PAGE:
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Is this a legal operation? Gelfand Argh.

  1. Jan 20, 2008 #1
    Is this a legal operation? Gelfand!!! Argh.

    [tex]a-b=(\sqrt a)^2-(\sqrt b)^2=(\sqrt a + \sqrt b)(\sqrt a - \sqrt b)[/tex]

    Yes, no? :-\
  2. jcsd
  3. Jan 20, 2008 #2
    Sure, why not? a.k.a. Yes.
  4. Jan 20, 2008 #3
    Looks pretty reasonable .... I guess you could make the point that if you're taking a negative root of either a or b, then you have to be careful to be consistent to stick with that root in the final expression.
  5. Jan 20, 2008 #4
    Gelfand ...

    "So we have factored a-b, haven't we? No, we haven't because [tex]\sqrt a - \sqrt b[/tex] is not a polynomial; taking the square root is not a legal operation for polynomials - only addition, subtraction and multiplication are allowed."

  6. Jan 20, 2008 #5
    I see your reasoning in which a, b, or c > 0 would need to be stated.
  7. Jan 20, 2008 #6
    No, that wasn't my point. I meant that for any positive real, there are two roots, e.g. the square roots of 4 are 2 and -2. So when you write those square roots, you could be thinking of the negative root, which is fine, you just have to stick with your choice throughout.
  8. Jan 20, 2008 #7
    What??? Since when?
  9. Jan 20, 2008 #8
    LOL, that's why I posted it to find out.
  10. Jan 20, 2008 #9


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    Dearly Missed


    We have:
    which is the same thing.
  11. Jan 20, 2008 #10
    Your question was not a legal one, because you did not say what were "a" and "b" ... :rofl:

    Even your last equality

    [tex](\sqrt a)^2-(\sqrt b)^2=(\sqrt a + \sqrt b)(\sqrt a - \sqrt b)[/tex]

    is wrong in non-commutative algebra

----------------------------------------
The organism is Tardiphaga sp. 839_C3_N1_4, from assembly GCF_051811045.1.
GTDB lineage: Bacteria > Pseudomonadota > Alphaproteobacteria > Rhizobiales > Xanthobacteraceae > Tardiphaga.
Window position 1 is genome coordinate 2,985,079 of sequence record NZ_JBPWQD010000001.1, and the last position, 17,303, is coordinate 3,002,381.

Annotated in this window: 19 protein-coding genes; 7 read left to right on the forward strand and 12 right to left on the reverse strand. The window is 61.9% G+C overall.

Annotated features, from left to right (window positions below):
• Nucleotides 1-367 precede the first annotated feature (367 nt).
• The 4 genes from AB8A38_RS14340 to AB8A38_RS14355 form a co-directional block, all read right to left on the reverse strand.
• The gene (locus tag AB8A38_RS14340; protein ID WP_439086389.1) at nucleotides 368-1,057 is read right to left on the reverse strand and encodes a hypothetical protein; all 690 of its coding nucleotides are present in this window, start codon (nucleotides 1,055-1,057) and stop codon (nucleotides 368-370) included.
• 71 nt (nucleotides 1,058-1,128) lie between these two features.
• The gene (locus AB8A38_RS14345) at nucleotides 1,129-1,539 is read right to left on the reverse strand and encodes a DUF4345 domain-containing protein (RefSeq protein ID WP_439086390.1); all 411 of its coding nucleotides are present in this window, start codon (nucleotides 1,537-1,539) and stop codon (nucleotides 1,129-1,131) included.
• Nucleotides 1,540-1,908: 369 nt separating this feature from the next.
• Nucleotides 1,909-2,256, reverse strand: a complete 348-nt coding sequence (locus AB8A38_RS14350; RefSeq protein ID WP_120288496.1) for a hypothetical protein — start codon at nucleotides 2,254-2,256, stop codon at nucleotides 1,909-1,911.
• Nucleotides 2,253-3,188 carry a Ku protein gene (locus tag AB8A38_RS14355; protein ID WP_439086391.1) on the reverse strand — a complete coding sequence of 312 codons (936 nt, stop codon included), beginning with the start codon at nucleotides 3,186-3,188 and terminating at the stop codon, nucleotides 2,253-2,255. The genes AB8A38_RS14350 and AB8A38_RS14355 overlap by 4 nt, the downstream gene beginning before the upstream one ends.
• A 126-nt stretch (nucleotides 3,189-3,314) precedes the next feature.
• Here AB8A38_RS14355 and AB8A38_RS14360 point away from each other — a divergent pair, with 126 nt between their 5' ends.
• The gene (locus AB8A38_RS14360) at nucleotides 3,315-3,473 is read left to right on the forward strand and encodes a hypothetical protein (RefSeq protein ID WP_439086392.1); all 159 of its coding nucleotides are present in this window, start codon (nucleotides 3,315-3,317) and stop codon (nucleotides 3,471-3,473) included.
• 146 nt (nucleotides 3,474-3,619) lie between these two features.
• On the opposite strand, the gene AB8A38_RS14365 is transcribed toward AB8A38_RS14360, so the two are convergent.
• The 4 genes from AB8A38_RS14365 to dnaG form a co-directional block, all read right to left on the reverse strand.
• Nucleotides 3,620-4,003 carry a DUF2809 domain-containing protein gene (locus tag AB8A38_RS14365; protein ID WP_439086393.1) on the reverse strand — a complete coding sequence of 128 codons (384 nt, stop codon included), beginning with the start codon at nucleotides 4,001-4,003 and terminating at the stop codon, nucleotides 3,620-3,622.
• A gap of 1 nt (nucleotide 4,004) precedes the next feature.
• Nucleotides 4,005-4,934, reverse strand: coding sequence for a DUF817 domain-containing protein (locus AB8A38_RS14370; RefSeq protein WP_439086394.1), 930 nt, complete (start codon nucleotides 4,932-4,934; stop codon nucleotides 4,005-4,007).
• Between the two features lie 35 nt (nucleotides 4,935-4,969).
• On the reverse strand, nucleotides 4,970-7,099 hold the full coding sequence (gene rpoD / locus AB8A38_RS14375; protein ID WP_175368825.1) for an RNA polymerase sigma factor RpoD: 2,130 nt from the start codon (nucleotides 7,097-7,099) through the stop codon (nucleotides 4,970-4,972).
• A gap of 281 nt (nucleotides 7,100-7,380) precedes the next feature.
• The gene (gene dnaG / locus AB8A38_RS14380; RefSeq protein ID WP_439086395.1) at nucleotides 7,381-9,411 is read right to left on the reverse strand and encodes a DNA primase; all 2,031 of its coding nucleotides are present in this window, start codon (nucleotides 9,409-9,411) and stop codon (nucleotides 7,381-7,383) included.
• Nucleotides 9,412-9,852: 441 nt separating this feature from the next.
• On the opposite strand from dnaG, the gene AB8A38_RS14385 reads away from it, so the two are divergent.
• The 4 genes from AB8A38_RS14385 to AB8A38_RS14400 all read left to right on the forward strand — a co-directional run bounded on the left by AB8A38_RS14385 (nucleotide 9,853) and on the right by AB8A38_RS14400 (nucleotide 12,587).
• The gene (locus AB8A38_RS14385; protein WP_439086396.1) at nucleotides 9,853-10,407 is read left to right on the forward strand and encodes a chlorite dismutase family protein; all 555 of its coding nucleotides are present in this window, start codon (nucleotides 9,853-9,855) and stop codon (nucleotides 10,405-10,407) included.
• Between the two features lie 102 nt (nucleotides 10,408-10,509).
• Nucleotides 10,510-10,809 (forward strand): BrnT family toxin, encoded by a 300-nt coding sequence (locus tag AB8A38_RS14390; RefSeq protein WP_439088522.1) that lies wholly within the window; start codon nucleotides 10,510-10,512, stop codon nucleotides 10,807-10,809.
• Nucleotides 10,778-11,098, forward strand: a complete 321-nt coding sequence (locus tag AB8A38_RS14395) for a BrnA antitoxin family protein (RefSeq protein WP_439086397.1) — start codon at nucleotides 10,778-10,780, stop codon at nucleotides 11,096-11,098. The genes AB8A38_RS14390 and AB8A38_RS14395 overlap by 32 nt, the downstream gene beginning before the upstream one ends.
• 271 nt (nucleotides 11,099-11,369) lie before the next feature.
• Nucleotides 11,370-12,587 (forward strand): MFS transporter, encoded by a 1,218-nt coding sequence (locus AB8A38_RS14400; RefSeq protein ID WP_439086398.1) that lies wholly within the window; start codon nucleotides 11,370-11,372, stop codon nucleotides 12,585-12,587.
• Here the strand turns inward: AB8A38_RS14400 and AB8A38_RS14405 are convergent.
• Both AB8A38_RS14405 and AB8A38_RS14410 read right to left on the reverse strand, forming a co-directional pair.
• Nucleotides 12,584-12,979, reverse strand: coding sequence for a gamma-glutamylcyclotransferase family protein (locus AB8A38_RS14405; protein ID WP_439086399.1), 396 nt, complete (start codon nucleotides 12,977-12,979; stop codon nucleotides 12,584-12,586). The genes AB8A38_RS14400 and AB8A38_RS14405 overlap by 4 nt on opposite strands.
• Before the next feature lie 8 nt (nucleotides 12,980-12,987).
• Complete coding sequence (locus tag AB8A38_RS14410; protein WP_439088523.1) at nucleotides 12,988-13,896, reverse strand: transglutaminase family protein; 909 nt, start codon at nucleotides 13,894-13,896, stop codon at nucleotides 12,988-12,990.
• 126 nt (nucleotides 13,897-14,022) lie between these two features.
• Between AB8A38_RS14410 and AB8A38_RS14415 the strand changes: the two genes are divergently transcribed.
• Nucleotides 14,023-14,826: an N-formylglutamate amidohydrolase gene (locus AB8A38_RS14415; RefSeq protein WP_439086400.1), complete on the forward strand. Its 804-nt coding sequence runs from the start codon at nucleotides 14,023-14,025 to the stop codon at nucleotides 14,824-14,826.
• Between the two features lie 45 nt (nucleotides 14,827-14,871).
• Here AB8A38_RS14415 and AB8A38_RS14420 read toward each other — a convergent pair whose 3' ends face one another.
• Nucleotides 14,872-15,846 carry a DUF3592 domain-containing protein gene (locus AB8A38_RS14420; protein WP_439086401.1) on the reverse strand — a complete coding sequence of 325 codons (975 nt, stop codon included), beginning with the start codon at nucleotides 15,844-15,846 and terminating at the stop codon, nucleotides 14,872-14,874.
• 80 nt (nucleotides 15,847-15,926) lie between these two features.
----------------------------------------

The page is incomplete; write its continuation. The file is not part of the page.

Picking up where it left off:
Last edited: Jan 20, 2008
  12. Jan 20, 2008 #11
    It's not my question, it's word for word by Gelfand :p
  13. Jan 20, 2008 #12
    Truth, only truth, but not all the truth! :smile:

    May be you cited Gelfand (I.M. ?) word for word, but you forget mention what he said earlier, like ... "let a and b be polynomial"...
  14. Jan 20, 2008 #13
    Unless you have the book Algebra by Gelfand, then you can accuse me of not including more information. I quoted word for word, so Idc cuz I'm not going to type up the whole book for you. And no, he did not state your last "quote."
  15. Jan 20, 2008 #14
    You quoted some fragment of text from page 54 (2003 edition) of the book by IM Gelfand and A Shen. This fragment was part of the section "32 Factoring". In the beginning of the section (p. 51) authors explained that they dealt with POLYNOMIALS...
  16. Jan 20, 2008 #15
    Oh, fooey. I just meant that one had to be careful not to write:
    (note the change of sign on the last [tex]\sqrt{a}[/tex]).

    Since the original expression was fairly trivial for real-valued a and b, I was just trying to imagine how someone learning elementary algebra might make a mistake.
  17. Jan 20, 2008 #16

    Gib Z

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    The identity is correct for all complex numbers (taking the right branch cuts). Stating that, we don't have to talk about non-commutative algebras.

    However, if factoring a polynomial, you can only factor it into integer powered terms ie smaller polynomials. Since this new expression is not a polynomial, you didn't actually factor the polynomial, but your expression is still true.
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